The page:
• Date: 24/01/2011

    Round Pegs into Round Holes - Where Use Cases Add Value

     

     Alex looks at another issue with Use Cases and how they only add value when used in the right circumstances. This post was inspired by a discussion on the Model Driven Software Network.

    One of the criticisms levelled at use case modelling as a technique is that it duplicates information that already exists in the textual specification. This can be true if you create use cases for their own sake.When performing any kind of systems or software modelling it is important to understand that the model should add value.

    Use cases serve as a means to communicate from one person to another without any special training. Their purpose is to allow clarification and understanding of stakeholder needs by capturing the primary capabilities of a system.

    In an age where customers are becoming more driven by filling capability gaps and less likely to provide detailed requirements, use cases are an extremely effective means of developing a requirement set where none exists.

    Even where there is some form of contractual requirements document use cases can still be employed to validate those requirements. Never in the field of system development has there ever been a set of consistent, unambiguous and complete requirements delivered at the beginning of the project.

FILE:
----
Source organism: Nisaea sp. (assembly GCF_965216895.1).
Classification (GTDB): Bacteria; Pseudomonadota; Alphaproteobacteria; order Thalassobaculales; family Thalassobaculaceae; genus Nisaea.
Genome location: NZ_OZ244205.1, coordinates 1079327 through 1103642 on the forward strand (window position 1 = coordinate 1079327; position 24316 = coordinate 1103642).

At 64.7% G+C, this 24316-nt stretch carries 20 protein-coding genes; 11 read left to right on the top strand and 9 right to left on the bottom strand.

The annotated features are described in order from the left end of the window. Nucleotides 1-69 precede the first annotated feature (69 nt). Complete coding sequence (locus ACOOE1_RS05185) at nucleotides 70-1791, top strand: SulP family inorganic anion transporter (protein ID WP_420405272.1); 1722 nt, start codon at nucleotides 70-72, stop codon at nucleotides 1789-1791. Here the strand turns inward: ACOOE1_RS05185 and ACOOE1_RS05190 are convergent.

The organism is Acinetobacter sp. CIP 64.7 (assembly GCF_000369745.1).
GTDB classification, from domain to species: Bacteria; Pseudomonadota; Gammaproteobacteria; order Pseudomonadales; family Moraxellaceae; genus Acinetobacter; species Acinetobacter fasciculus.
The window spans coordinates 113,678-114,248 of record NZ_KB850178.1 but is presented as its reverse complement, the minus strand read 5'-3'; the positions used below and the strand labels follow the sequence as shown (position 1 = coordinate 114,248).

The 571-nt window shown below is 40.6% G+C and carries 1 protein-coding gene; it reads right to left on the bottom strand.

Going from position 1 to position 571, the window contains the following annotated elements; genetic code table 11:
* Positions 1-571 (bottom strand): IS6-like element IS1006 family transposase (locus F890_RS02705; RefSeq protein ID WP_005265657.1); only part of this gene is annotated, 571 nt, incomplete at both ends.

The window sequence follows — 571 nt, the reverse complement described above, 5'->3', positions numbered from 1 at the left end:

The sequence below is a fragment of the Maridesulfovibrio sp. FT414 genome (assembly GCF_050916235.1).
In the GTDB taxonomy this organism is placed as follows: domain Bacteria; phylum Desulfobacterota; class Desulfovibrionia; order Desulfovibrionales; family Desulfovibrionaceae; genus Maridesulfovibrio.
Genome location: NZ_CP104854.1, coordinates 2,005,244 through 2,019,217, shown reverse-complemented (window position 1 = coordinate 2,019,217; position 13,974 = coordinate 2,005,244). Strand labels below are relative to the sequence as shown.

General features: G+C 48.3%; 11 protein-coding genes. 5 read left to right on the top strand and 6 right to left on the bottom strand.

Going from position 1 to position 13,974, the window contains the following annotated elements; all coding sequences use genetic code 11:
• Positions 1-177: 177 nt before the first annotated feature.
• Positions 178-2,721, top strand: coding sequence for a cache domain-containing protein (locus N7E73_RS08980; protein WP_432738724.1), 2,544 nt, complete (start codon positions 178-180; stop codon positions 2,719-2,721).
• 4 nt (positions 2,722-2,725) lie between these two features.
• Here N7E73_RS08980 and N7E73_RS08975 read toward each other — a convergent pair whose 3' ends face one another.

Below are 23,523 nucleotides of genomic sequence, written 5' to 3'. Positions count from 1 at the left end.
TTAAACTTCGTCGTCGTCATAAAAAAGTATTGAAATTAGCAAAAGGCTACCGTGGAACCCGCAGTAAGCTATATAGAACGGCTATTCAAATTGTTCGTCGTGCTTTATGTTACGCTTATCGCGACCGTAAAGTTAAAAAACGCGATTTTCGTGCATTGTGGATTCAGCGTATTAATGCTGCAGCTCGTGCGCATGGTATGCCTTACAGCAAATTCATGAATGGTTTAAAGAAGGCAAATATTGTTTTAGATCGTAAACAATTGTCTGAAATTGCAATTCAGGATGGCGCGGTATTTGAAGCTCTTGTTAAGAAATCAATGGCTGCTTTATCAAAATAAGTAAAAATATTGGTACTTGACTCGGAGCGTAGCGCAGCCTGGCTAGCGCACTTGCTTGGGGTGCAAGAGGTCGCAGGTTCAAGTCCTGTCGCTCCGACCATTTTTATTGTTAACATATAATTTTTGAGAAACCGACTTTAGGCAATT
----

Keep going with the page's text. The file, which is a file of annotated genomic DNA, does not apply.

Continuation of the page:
Use cases add value when:
    • They allow developers to see what the system needs to do.
    • They help to elicit system requirements.
    • They help to validate the system context.
    • They help to identify conflicting stakeholder needs.
    Even though it might sometimes seem that developing use cases is a duplication of effort, experience shows that validating the requirements saves considerable time, effort, money and frustration later in the development lifecycle.

    If we don't get the requirements right we may still build the system right but we have little chance of building the right system
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